The life of a plant may look static, uneventful. Plants are photosynthetic: they can produce their own food using CO2 and water, powered by sunlight. But behind their green façade, plants have a more complex, alien lifestyle than we usually give them credit for.
Alejandro Izquierdo Lopez
What is your favourite shape? And your favourite piece of art? Your tastes define you; you may think that these tastes are unique and extremely personal, but science has a different hypothesis: some of your aesthetic tastes may be, to a certain point, universal.
In the 1933 classic King Kong, a giant gorilla terrorizes New York City, towering above trucks and houses and standing menacingly atop the Empire State Building. Since then, the idea of animals larger than human-made structures has fascinated us. From the giant reptiloid Godzilla and insectoid Mothra to the fish-like Sea Kings in One Piece, colossal creatures are a recurring theme across media.
In 2011, researchers came across something puzzling on 3.4-million-year-old fossilized bones: cut marks. Someone had cleaned and cut these bones—possibly using a pointy stone! The culprit? A member of Australopithecus afarensis, Lucy’s species.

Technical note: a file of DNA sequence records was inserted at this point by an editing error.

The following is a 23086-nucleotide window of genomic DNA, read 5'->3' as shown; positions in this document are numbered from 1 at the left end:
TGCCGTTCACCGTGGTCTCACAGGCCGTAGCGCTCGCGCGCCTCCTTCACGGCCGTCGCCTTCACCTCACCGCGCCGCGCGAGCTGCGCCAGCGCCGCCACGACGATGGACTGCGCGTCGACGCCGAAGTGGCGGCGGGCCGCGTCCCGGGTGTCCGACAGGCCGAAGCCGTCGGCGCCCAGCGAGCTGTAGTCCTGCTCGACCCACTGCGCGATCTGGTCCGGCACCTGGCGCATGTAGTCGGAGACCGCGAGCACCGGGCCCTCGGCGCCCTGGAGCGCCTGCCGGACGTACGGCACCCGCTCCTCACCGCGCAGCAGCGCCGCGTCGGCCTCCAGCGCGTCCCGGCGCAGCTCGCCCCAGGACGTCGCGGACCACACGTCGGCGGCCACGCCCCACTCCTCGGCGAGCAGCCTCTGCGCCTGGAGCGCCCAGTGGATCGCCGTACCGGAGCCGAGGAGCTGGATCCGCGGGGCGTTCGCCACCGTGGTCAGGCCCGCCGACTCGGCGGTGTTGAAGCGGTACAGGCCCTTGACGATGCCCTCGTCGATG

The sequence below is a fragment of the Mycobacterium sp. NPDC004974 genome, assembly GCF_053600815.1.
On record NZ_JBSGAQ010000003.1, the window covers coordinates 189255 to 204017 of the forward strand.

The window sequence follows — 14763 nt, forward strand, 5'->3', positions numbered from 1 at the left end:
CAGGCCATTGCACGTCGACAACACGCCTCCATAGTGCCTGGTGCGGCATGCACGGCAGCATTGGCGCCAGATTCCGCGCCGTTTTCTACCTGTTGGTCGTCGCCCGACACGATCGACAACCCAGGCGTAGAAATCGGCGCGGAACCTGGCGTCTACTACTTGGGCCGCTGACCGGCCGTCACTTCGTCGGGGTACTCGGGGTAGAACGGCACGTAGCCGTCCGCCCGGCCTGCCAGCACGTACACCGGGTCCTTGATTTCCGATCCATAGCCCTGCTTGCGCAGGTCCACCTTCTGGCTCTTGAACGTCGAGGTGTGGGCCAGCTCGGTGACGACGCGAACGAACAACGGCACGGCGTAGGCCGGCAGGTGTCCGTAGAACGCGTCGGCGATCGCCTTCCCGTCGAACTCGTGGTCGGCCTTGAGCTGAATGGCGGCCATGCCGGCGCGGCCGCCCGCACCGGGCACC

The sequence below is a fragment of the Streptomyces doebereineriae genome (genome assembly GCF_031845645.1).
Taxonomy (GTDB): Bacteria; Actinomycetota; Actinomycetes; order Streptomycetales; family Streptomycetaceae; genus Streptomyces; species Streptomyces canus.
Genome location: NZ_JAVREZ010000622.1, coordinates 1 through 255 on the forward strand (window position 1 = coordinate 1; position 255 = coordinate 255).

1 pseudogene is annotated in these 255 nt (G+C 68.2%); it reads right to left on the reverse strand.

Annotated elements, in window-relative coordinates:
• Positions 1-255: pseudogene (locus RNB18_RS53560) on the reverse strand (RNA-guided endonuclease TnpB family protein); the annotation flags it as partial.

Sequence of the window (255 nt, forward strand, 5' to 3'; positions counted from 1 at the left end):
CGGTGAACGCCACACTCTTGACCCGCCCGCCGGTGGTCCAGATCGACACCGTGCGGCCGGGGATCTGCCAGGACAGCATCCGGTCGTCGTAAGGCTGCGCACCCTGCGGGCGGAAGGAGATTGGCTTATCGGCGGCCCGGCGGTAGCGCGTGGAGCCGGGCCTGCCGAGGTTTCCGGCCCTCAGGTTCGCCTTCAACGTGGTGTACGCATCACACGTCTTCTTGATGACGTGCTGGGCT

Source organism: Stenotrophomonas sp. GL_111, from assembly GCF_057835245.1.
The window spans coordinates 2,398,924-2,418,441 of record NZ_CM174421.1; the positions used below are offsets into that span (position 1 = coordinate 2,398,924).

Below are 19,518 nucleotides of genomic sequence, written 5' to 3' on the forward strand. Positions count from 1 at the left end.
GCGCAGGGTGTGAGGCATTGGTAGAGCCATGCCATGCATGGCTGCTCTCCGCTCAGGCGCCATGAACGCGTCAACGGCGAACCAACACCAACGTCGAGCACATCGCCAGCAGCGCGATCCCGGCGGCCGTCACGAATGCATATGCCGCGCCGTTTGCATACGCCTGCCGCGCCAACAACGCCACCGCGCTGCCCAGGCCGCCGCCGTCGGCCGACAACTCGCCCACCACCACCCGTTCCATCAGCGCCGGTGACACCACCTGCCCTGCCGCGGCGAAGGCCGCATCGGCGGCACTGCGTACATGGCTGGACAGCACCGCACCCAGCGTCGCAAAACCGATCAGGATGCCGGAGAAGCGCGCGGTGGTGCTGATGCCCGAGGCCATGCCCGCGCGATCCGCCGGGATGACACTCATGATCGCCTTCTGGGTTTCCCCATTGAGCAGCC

Dr. Laura Estelle Yêyinou Loko, an African researcher based in Benin, aims to secure the country’s agricultural production through a novel approach: merging science and traditional knowledge into effective and sustainable agricultural practices.
Once a year, Toronto and 29 other cities across Canada host a massive science communication fair: Science Rendezvous. In this interview, the co-chairs of Science Rendezvous in Toronto for the past three years, Trinh Vo and Surath Gomis, recount their experiences leading the festival and how the festival illustrates their vision for science communication.
Imagine being able to time travel back to 4.3 billion years ago, witnessing for yourself the origin of life. Your time machine then takes you through the main episodes of Earth’s history, allowing you to see the planet changing and life evolving. Finally, at 250 million years into the past, just before the start of the age of the dinosaurs, your journey ends.